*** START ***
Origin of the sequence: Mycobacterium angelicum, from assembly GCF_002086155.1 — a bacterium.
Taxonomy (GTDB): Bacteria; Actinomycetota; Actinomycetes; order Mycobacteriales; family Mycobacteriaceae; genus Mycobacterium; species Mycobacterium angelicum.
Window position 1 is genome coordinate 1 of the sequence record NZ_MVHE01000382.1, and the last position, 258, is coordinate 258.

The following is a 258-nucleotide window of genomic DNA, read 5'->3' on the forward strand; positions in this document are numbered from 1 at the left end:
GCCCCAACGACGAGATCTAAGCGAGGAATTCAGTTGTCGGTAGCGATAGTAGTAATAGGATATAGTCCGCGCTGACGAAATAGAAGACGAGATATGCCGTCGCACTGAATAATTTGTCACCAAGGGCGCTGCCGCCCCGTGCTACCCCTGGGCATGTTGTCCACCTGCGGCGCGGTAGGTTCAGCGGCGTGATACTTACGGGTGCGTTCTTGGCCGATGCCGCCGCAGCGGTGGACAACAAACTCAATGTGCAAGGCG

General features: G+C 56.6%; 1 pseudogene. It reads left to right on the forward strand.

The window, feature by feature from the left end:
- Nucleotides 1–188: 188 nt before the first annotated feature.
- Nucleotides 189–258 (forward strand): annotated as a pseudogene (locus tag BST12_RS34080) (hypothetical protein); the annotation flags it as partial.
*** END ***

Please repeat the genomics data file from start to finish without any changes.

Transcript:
Origin of the sequence: Mycobacterium angelicum, from assembly GCF_002086155.1 — a bacterium.
Taxonomy (GTDB): Bacteria; Actinomycetota; Actinomycetes; order Mycobacteriales; family Mycobacteriaceae; genus Mycobacterium; species Mycobacterium angelicum.
Window position 1 is genome coordinate 1 of the sequence record NZ_MVHE01000382.1, and the last position, 258, is coordinate 258.

The following is a 258-nucleotide window of genomic DNA, read 5'->3' on the forward strand; positions in this document are numbered from 1 at the left end:
GCCCCAACGACGAGATCTAAGCGAGGAATTCAGTTGTCGGTAGCGATAGTAGTAATAGGATATAGTCCGCGCTGACGAAATAGAAGACGAGATATGCCGTCGCACTGAATAATTTGTCACCAAGGGCGCTGCCGCCCCGTGCTACCCCTGGGCATGTTGTCCACCTGCGGCGCGGTAGGTTCAGCGGCGTGATACTTACGGGTGCGTTCTTGGCCGATGCCGCCGCAGCGGTGGACAACAAACTCAATGTGCAAGGCG

General features: G+C 56.6%; 1 pseudogene. It reads left to right on the forward strand.

The window, feature by feature from the left end:
- Nucleotides 1–188: 188 nt before the first annotated feature.
- Nucleotides 189–258 (forward strand): annotated as a pseudogene (locus tag BST12_RS34080) (hypothetical protein); the annotation flags it as partial.